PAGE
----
That left Gloucestershire on 85 for 4 a few minutes before lunch with the majority of those runs having come from Chris Dent, whose frequent cover-driving rattled the advertising boards in front of the marquees sponsored by Old Patesians and Charlton Kings Club. The inhabitants of both refuges toasted Dent's strokes with their morning sharpeners.

The middle session of the day was dominated by Gloucestershire's batsmen. Dent reached his fifty with a single off Brett D'Oliveira and Phil Mustard celebrated the achievement later in the over by pulling an outrageous long hop to the Members' Marquee. But the pair's brief restorative partnership ended when Dent was leg before to Barnard for 65, the ball cutting in off the pitch and the batsman walking before Russell Evans gave his decision.

Three further wickets were to fall but none of them affected the fresh momentum of the innings. Mustard was content to support Taylor and took 125 balls over his half-century before being bowled through the gate when driving loosely at Barnard, whose four wickets accurately reflected his value to Leach's attack. Tongue, on the other hand, had two chances dropped and was ill-served by figures of 1 for 61. There was, though, never a time when all bowlers came alike to Gloucestershire's batsmen.

Tongue's labours finally received some sort of reward when Kieran Noema-Barnett could only glove a well-pitched short ball to Cox but the evening session was further enlivened by an 89-run stand for the eighth between Taylor and Craig Miles. The latter looked a candidate to be caught at short leg at any moment but he included a pulled six off Hastings in his 39 runs.

The new ball was taken by Leach and frequently dispatched by Taylor, who reached his 122-ball century with a straight drive off the Worcestershire skipper which was as fine as anything we saw all day. The excellent Cox took his fourth catch to remove Miles and give Barnard another wicket yet David Payne kept Taylor company until close of play by which time the mood of the crowd had changed utterly from their morning apprehension.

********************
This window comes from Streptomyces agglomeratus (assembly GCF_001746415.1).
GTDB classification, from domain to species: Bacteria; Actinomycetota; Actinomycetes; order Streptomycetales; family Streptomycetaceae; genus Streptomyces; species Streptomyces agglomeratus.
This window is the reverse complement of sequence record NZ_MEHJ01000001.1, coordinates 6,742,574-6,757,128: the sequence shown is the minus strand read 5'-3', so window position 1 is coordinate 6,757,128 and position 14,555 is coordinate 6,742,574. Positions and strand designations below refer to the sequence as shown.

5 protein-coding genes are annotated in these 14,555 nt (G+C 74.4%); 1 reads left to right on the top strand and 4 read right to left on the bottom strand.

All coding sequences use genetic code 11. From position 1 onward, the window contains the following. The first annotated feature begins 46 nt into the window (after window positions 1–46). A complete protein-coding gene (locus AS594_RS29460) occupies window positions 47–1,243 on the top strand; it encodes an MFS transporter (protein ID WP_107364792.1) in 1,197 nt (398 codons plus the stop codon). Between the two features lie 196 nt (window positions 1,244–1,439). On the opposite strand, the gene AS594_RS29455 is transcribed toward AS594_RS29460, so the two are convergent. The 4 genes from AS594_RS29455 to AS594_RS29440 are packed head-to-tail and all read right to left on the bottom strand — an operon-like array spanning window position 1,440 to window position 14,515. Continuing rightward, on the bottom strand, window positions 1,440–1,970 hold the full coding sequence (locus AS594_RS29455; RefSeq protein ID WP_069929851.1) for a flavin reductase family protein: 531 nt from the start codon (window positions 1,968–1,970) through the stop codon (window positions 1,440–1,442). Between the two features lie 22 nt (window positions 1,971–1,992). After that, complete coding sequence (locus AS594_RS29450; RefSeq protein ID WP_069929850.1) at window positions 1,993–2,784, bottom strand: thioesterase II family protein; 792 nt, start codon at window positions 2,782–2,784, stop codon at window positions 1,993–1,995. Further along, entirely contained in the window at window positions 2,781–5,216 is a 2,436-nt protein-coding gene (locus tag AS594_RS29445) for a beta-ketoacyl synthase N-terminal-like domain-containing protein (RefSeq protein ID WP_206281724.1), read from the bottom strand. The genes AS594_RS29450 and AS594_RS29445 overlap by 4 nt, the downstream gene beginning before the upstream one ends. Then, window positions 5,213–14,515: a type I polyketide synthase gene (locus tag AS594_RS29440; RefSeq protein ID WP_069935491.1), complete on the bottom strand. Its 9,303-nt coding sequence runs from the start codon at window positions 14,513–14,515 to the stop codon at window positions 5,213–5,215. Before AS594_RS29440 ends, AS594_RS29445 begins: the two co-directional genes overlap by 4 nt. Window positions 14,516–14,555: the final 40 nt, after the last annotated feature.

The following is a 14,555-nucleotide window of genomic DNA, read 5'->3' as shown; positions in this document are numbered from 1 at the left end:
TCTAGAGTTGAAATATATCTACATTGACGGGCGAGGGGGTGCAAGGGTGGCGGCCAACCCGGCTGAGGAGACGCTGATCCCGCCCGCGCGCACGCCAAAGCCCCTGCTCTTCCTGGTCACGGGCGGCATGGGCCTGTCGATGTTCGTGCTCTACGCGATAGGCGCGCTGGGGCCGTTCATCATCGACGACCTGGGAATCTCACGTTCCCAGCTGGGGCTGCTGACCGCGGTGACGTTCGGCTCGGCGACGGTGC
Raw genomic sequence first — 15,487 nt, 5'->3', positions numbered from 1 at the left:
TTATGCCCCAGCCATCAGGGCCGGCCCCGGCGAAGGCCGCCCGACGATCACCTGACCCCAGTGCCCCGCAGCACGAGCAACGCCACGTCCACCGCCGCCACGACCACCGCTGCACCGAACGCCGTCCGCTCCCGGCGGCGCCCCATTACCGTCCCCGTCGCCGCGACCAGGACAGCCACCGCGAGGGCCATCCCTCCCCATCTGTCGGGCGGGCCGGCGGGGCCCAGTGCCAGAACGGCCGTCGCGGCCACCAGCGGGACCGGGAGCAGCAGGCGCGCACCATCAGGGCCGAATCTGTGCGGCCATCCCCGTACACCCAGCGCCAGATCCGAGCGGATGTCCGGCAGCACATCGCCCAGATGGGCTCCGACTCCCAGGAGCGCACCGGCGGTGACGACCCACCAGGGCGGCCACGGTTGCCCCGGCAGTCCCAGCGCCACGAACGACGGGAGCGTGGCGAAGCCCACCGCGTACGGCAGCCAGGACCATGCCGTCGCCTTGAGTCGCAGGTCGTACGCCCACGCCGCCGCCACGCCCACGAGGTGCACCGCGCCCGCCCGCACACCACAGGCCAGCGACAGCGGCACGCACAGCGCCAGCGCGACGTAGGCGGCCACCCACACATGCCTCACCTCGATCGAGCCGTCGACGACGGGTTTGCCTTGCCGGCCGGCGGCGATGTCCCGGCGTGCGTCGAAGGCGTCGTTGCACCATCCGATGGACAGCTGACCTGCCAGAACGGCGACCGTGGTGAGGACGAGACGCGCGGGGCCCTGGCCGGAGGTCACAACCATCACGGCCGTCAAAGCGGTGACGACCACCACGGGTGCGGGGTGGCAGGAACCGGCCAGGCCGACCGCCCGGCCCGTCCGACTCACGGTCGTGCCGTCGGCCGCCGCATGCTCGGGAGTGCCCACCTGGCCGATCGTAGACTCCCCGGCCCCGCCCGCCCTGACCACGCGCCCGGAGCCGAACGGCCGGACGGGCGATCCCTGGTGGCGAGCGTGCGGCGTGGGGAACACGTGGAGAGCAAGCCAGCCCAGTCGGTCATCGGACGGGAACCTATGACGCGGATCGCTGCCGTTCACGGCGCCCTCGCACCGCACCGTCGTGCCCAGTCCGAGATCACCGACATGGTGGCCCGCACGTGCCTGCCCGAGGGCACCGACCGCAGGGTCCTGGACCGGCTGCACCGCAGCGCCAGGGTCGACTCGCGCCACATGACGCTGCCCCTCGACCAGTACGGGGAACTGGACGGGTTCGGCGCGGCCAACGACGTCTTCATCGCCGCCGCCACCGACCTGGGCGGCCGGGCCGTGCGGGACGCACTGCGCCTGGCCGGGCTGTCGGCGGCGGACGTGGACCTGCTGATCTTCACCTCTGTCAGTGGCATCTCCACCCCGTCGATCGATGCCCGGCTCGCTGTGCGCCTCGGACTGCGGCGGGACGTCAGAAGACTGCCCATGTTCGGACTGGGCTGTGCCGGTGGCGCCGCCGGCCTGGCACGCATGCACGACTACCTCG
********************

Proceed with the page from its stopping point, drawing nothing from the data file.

The day ended, as have hundreds at this precious festival, with the players being welcomed back into the broad shadow of the pavilion. Taylor led them, of course, on an evening when his first century of the season had set up a match Worcestershire must seek to win. Yet there were better reasons than even achievement and anticipation to make one feel at peace with the world this Sunday evening. If the sight of a swallow curving towards Cleeve Hill and the soaring glories of Prothero's chapel do not lift our spirits, there is something wrong with us.

Paul Edwards is a freelance cricket writer. He has written for the Times, ESPNcricinfo, Wisden, Southport Visiter and other publications

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  • Sanjay on July 10, 2017, 0:35 GMT

    Lovely write up, Mr. Edwards.

  • richar7120414 on July 9, 2017, 21:55 GMT

    Paul - thanks for your report of 9th July. I had similar thoughts myself. I imagine that the EU negotiators would have no idea what you're talking about. Cricket? What's that?